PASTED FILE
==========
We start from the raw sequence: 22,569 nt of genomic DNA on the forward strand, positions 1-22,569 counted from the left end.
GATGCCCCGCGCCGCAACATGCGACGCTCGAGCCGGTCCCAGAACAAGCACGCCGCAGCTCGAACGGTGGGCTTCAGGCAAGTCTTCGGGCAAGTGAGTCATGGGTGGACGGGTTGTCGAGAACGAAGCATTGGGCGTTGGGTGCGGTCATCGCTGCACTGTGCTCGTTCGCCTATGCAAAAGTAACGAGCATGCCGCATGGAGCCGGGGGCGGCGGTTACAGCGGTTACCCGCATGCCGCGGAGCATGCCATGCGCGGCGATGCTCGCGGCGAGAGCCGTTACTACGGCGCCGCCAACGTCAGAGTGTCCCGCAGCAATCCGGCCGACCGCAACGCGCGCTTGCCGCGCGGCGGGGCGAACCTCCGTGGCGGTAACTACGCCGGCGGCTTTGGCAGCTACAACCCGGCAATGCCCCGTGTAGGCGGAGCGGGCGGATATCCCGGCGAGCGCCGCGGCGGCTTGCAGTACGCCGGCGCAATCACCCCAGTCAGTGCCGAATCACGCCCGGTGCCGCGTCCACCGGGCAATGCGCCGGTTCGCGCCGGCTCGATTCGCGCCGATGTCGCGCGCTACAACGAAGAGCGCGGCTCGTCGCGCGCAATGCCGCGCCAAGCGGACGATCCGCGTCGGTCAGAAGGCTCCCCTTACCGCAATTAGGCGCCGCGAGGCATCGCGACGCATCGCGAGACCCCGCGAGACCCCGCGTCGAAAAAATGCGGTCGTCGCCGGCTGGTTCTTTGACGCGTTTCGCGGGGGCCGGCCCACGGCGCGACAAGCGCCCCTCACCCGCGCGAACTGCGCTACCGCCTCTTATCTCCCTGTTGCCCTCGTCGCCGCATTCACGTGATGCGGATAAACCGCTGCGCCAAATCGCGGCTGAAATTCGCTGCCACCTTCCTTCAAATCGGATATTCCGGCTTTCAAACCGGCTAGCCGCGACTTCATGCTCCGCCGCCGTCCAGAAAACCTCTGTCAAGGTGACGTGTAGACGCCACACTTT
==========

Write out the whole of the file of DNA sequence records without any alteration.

We start from the raw sequence: 22,569 nt of genomic DNA on the forward strand, positions 1-22,569 counted from the left end.
GATGCCCCGCGCCGCAACATGCGACGCTCGAGCCGGTCCCAGAACAAGCACGCCGCAGCTCGAACGGTGGGCTTCAGGCAAGTCTTCGGGCAAGTGAGTCATGGGTGGACGGGTTGTCGAGAACGAAGCATTGGGCGTTGGGTGCGGTCATCGCTGCACTGTGCTCGTTCGCCTATGCAAAAGTAACGAGCATGCCGCATGGAGCCGGGGGCGGCGGTTACAGCGGTTACCCGCATGCCGCGGAGCATGCCATGCGCGGCGATGCTCGCGGCGAGAGCCGTTACTACGGCGCCGCCAACGTCAGAGTGTCCCGCAGCAATCCGGCCGACCGCAACGCGCGCTTGCCGCGCGGCGGGGCGAACCTCCGTGGCGGTAACTACGCCGGCGGCTTTGGCAGCTACAACCCGGCAATGCCCCGTGTAGGCGGAGCGGGCGGATATCCCGGCGAGCGCCGCGGCGGCTTGCAGTACGCCGGCGCAATCACCCCAGTCAGTGCCGAATCACGCCCGGTGCCGCGTCCACCGGGCAATGCGCCGGTTCGCGCCGGCTCGATTCGCGCCGATGTCGCGCGCTACAACGAAGAGCGCGGCTCGTCGCGCGCAATGCCGCGCCAAGCGGACGATCCGCGTCGGTCAGAAGGCTCCCCTTACCGCAATTAGGCGCCGCGAGGCATCGCGACGCATCGCGAGACCCCGCGAGACCCCGCGTCGAAAAAATGCGGTCGTCGCCGGCTGGTTCTTTGACGCGTTTCGCGGGGGCCGGCCCACGGCGCGACAAGCGCCCCTCACCCGCGCGAACTGCGCTACCGCCTCTTATCTCCCTGTTGCCCTCGTCGCCGCATTCACGTGATGCGGATAAACCGCTGCGCCAAATCGCGGCTGAAATTCGCTGCCACCTTCCTTCAAATCGGATATTCCGGCTTTCAAACCGGCTAGCCGCGACTTCATGCTCCGCCGCCGTCCAGAAAACCTCTGTCAAGGTGACGTGTAGACGCCACACTTT